I am currently quite upset with the magazine I work for. I wrote a very negative review about a film I felt very negatively about – in other words, I told the truth. However, the magazine did not print the piece I put a lot of time and effort into writing – seriously, the film was painful to watch. My job as a journalist was to tell the truth. The magazine’s job should have been to print my pretentious, biased viewpoint in its full 400 word glory, but my crusade was cut short by the iron claw of Marxism. Here are some episotolary emails:
I have just received 5 copies of Behind Enemy Lines to give away!!!
Whoopsie a review slating it then wow do you want to win a copy! Lol
You have left me with a nightmare here btw
I can’t lie – it sucked… though maybe there are readers with a morbid curiosity!
But evidently, I was wrong. Readers would prefer to win a crappy DVD and not know they’re going to hate it. The only reason I even chose to review Behind Enemy Lines: Colombia was because I thought it was that documentary Ross Kemp made about Afghanistan. I was wrong, and I’m sure many of the competition winners will make the same mistake I made. Maybe some of them will think they’re getting Ghostbusters or Mommy Dearest; I don’t know. But for those people, here is the questionable review in full:
Behind Enemy Lines: Colombia
* [one star]
I think it is always good for a reviewer to admit their bias against whatever is being reviewed. I am first and foremost not a movie person. I don’t watch films often, but when I do, I like to be either thoroughly educated or thoroughly entertained.
Sadly, Behind Enemy Lines: Colombia managed neither.
The Tim Matheson (Animal House) directed film is co-produced by WWE Studios. In the starring role is WWE Superstar Mr. Kennedy. Obviously there is some special treatment among the ranks, as Mr. Kennedy was allowed to keep his trademark peroxide blonde hair.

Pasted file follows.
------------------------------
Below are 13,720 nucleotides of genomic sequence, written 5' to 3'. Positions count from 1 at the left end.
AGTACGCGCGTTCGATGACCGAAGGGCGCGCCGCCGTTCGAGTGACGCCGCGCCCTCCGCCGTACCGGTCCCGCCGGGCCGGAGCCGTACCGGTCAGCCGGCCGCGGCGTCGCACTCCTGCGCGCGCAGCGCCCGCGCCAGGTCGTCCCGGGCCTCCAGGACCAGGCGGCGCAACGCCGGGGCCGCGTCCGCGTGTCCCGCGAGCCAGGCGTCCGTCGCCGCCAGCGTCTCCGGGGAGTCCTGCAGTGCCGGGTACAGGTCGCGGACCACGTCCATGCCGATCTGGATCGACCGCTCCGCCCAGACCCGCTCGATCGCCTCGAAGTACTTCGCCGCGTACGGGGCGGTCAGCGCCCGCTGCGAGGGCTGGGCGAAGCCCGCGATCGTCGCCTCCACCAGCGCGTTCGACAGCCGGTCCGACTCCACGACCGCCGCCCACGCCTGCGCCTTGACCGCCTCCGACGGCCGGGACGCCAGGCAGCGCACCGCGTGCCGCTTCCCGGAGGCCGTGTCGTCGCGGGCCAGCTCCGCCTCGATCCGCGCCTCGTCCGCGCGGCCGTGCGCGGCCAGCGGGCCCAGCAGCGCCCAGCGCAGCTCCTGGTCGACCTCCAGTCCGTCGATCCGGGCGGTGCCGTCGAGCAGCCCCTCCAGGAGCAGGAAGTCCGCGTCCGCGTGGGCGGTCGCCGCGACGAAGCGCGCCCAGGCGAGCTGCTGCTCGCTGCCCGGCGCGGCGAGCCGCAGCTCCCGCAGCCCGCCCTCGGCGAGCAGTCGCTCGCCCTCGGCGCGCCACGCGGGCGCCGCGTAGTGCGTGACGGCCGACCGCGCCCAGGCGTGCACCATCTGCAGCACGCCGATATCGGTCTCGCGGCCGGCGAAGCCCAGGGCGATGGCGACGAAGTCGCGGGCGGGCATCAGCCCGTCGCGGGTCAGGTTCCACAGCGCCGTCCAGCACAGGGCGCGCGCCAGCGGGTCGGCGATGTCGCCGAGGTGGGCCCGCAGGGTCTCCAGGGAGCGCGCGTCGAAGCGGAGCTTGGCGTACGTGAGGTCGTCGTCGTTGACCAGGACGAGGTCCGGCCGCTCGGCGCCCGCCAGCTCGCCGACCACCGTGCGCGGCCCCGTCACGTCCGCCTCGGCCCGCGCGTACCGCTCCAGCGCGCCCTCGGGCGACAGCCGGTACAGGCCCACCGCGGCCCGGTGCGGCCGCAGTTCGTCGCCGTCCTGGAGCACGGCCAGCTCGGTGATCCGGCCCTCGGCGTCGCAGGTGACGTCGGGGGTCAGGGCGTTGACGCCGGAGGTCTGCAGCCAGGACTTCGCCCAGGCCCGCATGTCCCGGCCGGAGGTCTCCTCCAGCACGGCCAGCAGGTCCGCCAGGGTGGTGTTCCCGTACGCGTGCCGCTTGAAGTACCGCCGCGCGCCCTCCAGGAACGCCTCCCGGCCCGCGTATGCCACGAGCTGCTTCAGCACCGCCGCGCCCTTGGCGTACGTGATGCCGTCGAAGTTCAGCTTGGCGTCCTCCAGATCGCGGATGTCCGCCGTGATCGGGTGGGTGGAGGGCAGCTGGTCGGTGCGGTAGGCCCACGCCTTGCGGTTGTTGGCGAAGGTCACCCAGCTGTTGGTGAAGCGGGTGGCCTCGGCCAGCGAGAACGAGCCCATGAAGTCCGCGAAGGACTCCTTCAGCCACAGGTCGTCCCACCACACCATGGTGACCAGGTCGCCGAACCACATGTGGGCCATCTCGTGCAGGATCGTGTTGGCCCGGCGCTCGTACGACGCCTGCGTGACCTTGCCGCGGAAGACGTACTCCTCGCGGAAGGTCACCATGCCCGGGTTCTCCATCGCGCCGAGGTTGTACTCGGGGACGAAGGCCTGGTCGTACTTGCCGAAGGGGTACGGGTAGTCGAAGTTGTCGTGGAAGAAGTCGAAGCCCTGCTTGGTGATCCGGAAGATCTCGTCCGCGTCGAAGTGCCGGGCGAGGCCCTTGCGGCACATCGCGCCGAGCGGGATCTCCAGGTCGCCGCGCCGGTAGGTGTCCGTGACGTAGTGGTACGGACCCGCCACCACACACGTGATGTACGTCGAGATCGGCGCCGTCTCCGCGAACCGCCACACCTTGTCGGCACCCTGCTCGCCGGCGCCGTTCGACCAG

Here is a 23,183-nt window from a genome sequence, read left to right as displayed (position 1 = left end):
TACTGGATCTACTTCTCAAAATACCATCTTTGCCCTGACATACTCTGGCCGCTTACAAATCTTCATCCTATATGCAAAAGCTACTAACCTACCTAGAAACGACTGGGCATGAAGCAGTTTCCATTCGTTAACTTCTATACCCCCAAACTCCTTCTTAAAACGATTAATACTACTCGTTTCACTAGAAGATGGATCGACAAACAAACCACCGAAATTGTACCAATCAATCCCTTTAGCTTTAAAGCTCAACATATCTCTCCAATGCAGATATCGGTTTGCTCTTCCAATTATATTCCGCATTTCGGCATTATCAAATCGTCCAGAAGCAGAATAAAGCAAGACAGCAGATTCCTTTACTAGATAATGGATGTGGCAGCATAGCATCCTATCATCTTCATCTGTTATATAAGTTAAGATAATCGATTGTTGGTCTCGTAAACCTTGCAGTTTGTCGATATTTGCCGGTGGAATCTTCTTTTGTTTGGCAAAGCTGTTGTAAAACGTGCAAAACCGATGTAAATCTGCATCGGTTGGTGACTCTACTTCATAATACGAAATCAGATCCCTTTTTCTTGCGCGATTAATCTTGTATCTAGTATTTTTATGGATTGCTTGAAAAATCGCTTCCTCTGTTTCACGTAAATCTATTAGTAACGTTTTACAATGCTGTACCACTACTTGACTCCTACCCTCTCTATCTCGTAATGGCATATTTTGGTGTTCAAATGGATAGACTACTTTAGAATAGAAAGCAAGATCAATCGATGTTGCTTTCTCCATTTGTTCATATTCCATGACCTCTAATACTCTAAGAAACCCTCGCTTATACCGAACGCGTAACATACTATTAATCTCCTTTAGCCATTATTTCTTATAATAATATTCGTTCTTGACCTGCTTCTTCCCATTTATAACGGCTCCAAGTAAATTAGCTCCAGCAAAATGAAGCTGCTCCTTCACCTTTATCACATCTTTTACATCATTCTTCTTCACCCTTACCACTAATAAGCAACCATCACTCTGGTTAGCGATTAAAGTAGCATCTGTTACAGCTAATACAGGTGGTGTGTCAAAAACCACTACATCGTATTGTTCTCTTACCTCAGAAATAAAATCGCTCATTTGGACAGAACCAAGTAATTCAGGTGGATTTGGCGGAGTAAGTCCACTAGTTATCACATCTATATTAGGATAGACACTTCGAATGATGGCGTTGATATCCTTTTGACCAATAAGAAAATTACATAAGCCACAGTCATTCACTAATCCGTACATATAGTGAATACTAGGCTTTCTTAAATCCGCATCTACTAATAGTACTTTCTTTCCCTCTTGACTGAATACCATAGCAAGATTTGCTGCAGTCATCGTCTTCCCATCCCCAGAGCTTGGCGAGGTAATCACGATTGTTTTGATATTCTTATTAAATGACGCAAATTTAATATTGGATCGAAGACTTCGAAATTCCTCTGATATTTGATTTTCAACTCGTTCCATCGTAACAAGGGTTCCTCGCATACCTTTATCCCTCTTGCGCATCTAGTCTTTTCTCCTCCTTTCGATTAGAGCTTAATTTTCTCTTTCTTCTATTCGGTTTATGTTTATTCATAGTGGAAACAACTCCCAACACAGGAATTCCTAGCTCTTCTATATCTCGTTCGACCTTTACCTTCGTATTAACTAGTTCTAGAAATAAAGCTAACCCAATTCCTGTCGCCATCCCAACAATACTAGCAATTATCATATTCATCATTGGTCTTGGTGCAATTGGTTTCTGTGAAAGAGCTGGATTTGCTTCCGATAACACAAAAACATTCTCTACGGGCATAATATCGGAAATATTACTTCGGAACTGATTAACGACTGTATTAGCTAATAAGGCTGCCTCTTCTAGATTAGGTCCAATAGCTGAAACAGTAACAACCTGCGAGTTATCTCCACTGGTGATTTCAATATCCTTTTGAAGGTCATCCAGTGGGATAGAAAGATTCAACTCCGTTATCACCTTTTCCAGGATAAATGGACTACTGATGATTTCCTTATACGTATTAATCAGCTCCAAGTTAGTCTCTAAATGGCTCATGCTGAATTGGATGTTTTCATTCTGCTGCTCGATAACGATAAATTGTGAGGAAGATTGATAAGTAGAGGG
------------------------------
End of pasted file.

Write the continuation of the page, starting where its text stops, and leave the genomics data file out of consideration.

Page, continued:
Although the direct-to-DVD third film in the Behind Enemy Lines franchise – available as of April 27 – is based on Colombia’s real life FARC communist terrorism group and – as the special features section reveals – all military equipment used is authentic, all attempts at realism end there.
I did try to give this film the benefit of the doubt, but as every factual account of FARC’s actions – reported through dialogue or news bulletins throughout the film – is punctuated by another character advising the group to “stay frosty”, that the terrorists were “preppin’ for a rumble in the jungle” or a succinct “dude”, the educational possibilities of this film turn farcical.
Character development is built up relatively well throughout the movie, as long as you don’t question the existence of a group of Nietzschean supermen prowling around the Colombian Amazon.
Surely being a Navy SEAL isn’t all high-fives and offers of “beers on me” after every clean head-shot.
In fact, from the first revelation that the SEALs “love America” to the final shot of two dead American soldiers being saluted by their regiment while a voiceover quotes the Navy SEALs oath, I would go as far as saying this film is nothing more than not-so-subtle propaganda for the US military.
Viewers are supposed to think “how cool would it be to be one of these soldiers” – but it wouldn’t be cool. Two of them died. If I was there, I would die. I do not want to die, and for that reason above all, I did not like this film.
For a film with the single raison d’être of explosions and gore, there wasn’t very much of either. Special effects were laughably unconvincing and the violence – remember people die in this film – was unrealistic and reminiscent of a cartoon.
For a more realistic exploration of Colombia’s ongoing problems with FARC terrorists, I suggest you look it up on Wikipedia then go paintballing in Colombian army fatigues.